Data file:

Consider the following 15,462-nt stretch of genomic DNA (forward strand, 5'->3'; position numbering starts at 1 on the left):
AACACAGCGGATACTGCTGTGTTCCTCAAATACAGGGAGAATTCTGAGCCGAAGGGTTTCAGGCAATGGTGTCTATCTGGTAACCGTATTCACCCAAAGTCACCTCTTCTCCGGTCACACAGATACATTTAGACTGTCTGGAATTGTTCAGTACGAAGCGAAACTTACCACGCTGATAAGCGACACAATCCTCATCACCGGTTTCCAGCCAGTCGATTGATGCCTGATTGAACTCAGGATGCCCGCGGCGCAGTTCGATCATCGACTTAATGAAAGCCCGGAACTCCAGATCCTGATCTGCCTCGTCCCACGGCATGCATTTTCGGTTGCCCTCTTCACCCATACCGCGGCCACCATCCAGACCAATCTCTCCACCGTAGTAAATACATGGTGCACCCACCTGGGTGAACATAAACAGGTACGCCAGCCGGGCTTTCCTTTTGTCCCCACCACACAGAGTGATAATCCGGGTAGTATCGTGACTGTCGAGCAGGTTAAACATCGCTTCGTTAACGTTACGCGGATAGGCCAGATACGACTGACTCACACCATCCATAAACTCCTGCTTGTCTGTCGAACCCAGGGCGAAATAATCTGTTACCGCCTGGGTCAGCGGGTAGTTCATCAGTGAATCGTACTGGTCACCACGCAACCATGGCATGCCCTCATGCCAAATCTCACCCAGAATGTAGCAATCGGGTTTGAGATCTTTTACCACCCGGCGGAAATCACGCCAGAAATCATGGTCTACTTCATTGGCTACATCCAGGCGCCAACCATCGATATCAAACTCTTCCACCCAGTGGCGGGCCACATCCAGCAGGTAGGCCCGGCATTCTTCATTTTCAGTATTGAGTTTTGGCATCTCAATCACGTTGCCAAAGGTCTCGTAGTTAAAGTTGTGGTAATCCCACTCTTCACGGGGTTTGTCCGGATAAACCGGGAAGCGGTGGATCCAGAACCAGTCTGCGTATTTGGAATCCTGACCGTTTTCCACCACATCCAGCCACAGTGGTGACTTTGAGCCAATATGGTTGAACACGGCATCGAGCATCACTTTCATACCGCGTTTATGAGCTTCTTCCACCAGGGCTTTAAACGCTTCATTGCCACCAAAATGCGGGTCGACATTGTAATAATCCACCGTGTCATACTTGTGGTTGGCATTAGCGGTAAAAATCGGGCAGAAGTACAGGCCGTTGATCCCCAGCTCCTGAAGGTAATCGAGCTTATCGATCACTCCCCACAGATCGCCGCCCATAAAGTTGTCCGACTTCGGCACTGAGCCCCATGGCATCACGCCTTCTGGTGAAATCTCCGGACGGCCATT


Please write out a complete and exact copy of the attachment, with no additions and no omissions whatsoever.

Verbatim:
Consider the following 15,462-nt stretch of genomic DNA (forward strand, 5'->3'; position numbering starts at 1 on the left):
AACACAGCGGATACTGCTGTGTTCCTCAAATACAGGGAGAATTCTGAGCCGAAGGGTTTCAGGCAATGGTGTCTATCTGGTAACCGTATTCACCCAAAGTCACCTCTTCTCCGGTCACACAGATACATTTAGACTGTCTGGAATTGTTCAGTACGAAGCGAAACTTACCACGCTGATAAGCGACACAATCCTCATCACCGGTTTCCAGCCAGTCGATTGATGCCTGATTGAACTCAGGATGCCCGCGGCGCAGTTCGATCATCGACTTAATGAAAGCCCGGAACTCCAGATCCTGATCTGCCTCGTCCCACGGCATGCATTTTCGGTTGCCCTCTTCACCCATACCGCGGCCACCATCCAGACCAATCTCTCCACCGTAGTAAATACATGGTGCACCCACCTGGGTGAACATAAACAGGTACGCCAGCCGGGCTTTCCTTTTGTCCCCACCACACAGAGTGATAATCCGGGTAGTATCGTGACTGTCGAGCAGGTTAAACATCGCTTCGTTAACGTTACGCGGATAGGCCAGATACGACTGACTCACACCATCCATAAACTCCTGCTTGTCTGTCGAACCCAGGGCGAAATAATCTGTTACCGCCTGGGTCAGCGGGTAGTTCATCAGTGAATCGTACTGGTCACCACGCAACCATGGCATGCCCTCATGCCAAATCTCACCCAGAATGTAGCAATCGGGTTTGAGATCTTTTACCACCCGGCGGAAATCACGCCAGAAATCATGGTCTACTTCATTGGCTACATCCAGGCGCCAACCATCGATATCAAACTCTTCCACCCAGTGGCGGGCCACATCCAGCAGGTAGGCCCGGCATTCTTCATTTTCAGTATTGAGTTTTGGCATCTCAATCACGTTGCCAAAGGTCTCGTAGTTAAAGTTGTGGTAATCCCACTCTTCACGGGGTTTGTCCGGATAAACCGGGAAGCGGTGGATCCAGAACCAGTCTGCGTATTTGGAATCCTGACCGTTTTCCACCACATCCAGCCACAGTGGTGACTTTGAGCCAATATGGTTGAACACGGCATCGAGCATCACTTTCATACCGCGTTTATGAGCTTCTTCCACCAGGGCTTTAAACGCTTCATTGCCACCAAAATGCGGGTCGACATTGTAATAATCCACCGTGTCATACTTGTGGTTGGCATTAGCGGTAAAAATCGGGCAGAAGTACAGGCCGTTGATCCCCAGCTCCTGAAGGTAATCGAGCTTATCGATCACTCCCCACAGATCGCCGCCCATAAAGTTGTCCGACTTCGGCACTGAGCCCCATGGCATCACGCCTTCTGGTGAAATCTCCGGACGGCCATT